S.G. Browne

Five Stupid Non-Writing Things Writers Do

There are all sorts of bad habits writers can get into and all sorts of distractions that can keep us from doing what we’re supposed to be doing, which is writing. We can spend all day on the Internet. Play video games. Watch the entire first season of Breaking Bad in one day on Netflix streaming.

This list could be called Ten Stupid Non-Writing Things Writers Do. Or twenty. Or fifty. But I decided instead to list just the following five, which are really less about habits and distractions and more about destructive behaviors that can have a significant impact on your writing.

1) Read Your Reviews
Yes, I know. How are you not supposed to read your reviews? And if you’re fortunate enough to get a positive review from Kirkus or Entertainment Weekly or The Washington Post, of course you’re going to read it and share it with others. But if you’re constantly reading about what others are saying about your books on Amazon and Barnes & Noble and Goodreads, that’s when you get into trouble. Not everyone is going to love your book. And as most reviewers will tell you, the reviews aren’t there for you. The reviews are there for other readers. Which leads to Stupid Non-Writing Thing #2.

2) Get Attached to Reviews
Every writer knows that a bad review can ruin your day and that the best way to get over a bad review is to read a good review. Though you’ll have to follow the Rule of Ten and read ten good reviews to offset the one bad review. But whether the reviews are positive or negative, don’t get attached to them. After all, writing is subjective. What someone thinks about your book has nothing to do with whether it’s good or not. What ultimately matters is how you feel about the book. Don’t let the opinions of others dictate how you feel about your writing.

3) Argue With Reviewers
Never, ever, ever argue with someone about a bad review of your book. Again, writing is subjective. And as I’ve said before, the truth of creation is no more valid than the truth of interpretation. When you let your creations out into the world, they no longer belong to just you. They belong to everyone who reads them. So whatever someone thinks about your book is true for them and to argue about it makes you look like an idiot. Which is another reason why you should avoid doing Stupid Non-Writing Thing #1.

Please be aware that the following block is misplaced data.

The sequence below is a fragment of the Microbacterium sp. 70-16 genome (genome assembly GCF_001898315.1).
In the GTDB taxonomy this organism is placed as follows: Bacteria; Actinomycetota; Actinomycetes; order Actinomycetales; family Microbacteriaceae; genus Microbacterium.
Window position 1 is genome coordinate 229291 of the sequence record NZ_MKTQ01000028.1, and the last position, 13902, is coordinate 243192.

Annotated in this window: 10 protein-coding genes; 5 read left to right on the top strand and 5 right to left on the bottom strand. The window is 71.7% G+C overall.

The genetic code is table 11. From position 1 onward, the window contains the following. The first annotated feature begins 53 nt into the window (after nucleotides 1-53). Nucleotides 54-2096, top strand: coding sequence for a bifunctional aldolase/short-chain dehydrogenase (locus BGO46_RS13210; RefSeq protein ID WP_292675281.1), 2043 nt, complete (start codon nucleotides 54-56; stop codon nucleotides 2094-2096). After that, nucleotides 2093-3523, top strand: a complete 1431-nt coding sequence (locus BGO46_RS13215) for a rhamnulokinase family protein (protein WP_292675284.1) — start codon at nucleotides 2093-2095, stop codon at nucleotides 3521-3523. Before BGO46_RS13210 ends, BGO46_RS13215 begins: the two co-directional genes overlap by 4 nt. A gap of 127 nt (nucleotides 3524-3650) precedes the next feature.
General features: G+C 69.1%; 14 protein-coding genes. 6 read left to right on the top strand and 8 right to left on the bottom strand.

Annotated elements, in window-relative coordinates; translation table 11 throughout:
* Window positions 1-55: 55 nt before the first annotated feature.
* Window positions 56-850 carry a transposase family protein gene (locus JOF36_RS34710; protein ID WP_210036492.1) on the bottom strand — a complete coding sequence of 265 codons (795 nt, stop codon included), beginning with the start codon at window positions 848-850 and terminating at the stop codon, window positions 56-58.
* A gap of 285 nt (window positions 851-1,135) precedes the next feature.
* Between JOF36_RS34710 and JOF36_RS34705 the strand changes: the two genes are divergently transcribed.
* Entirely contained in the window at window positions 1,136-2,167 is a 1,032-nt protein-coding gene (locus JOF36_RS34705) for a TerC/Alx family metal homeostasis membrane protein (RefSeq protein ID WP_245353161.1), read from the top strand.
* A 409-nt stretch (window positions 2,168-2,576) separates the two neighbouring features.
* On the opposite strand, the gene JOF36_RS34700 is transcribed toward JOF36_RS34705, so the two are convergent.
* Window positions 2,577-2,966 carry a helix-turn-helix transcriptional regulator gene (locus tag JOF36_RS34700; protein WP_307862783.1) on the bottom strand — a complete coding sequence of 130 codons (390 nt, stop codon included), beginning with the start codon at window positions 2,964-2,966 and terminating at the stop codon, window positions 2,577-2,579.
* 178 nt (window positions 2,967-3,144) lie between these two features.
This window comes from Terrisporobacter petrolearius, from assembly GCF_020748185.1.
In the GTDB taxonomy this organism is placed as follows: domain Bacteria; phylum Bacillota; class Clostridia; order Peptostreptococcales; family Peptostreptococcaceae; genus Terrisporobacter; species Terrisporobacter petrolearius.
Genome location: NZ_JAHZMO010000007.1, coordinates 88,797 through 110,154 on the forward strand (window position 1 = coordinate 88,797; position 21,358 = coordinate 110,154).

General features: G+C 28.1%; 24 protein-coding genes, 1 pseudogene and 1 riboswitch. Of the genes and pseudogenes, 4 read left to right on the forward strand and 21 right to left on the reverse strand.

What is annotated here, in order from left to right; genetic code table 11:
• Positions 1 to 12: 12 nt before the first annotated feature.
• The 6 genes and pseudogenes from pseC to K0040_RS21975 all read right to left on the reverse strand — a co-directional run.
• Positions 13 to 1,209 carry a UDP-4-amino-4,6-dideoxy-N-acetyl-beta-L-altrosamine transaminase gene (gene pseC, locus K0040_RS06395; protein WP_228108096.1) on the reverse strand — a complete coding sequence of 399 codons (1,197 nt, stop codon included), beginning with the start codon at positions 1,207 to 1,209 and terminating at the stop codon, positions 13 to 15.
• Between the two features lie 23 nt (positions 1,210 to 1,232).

4) Get Fixated On Sales Numbers
While selling books and making your living as a writer is something every writer hopes to do, the sales aren’t always there. Or what you hoped they would be. When this happens, it’s easy to get fixated on your sales and start measuring your value as a writer in the number of books you’ve sold. This will only lead you to a dark place. So stop focusing on book sales and focus on the satisfaction and the gratification the act and art of writing gives to you. Even if your sales are better than expected or beyond your wildest dreams, don’t allow that to impact your writing. Whether you sell a hundred books or a hundred thousand doesn’t change what you’ve written. It’s still the same book. And you still wrote it.

5) Spend All Day on Facebook and Twitter
Yes, social networking is important in this day and age, but you need to have some balance, and the balance should be weighted more heavily toward writing, not Tweeting or Facebooking. Plus it’s good to disconnect. Get out and have new experiences. Receive stimulation from a world that doesn’t exist on computers. As Francoise Sagan said: I shall live badly if I do not write, and I shall write badly if I do not live. She didn’t say anything about constantly updating her Facebook status.

Filed under: The Writing Life — S.G. Browne @ 9:08 am


  1. *retweets*


    Comment by Rhonda — January 27, 2012 @ 9:17 am

  2. Great advice :)

    Comment by john horgan — January 27, 2012 @ 9:26 am

  3. Great post! I essentially agree with not worrying about reviews and stats, but I don’t think a writer should ignore it 100%. Some reviews are helpful in expanding as a writer. And sales can be an indicator of how well you’re marketing. However, getting caught up and obsessed over either doesn’t gain anything.

    This line is worthy of quoting:

    “When you let your creations out into the world, they no longer belong to just you.”

    Well said.


    Comment by Rainy Kaye — January 27, 2012 @ 9:28 am

  4. Hell, I’ll take any review! They all told Jacqueline Susann that she sucked. I doubt she cared!

    Comment by Aaron — January 27, 2012 @ 9:30 am

  5. Is this your two cents on the messy Goodreads reviews debacle? :)

    Comment by Stephanie — January 27, 2012 @ 9:48 am

  6. Reviews are evil!

    Comment by Suzanne — January 27, 2012 @ 10:04 am

  7. Rainy, yes, I agree. Having some awareness is good, but becoming caught up in reviews and sales figures can be detrimental to the creative process.

    And Stephanie, I wasn’t aware of a messy Goodreads reviews debacle. Though I guess I should be.

    Thanks everyone for your comments!

    Comment by admin — January 27, 2012 @ 10:37 am

  8. Francoise Sagan was a woman.

    Comment by JV — January 27, 2012 @ 3:18 pm

  9. Well, now, don’t I look silly. Thanks for reminding me that I need to get all my facts straight before I hit “publish.”

    Thanks JV. The gender error has been addressed.

    Comment by admin — January 27, 2012 @ 4:10 pm

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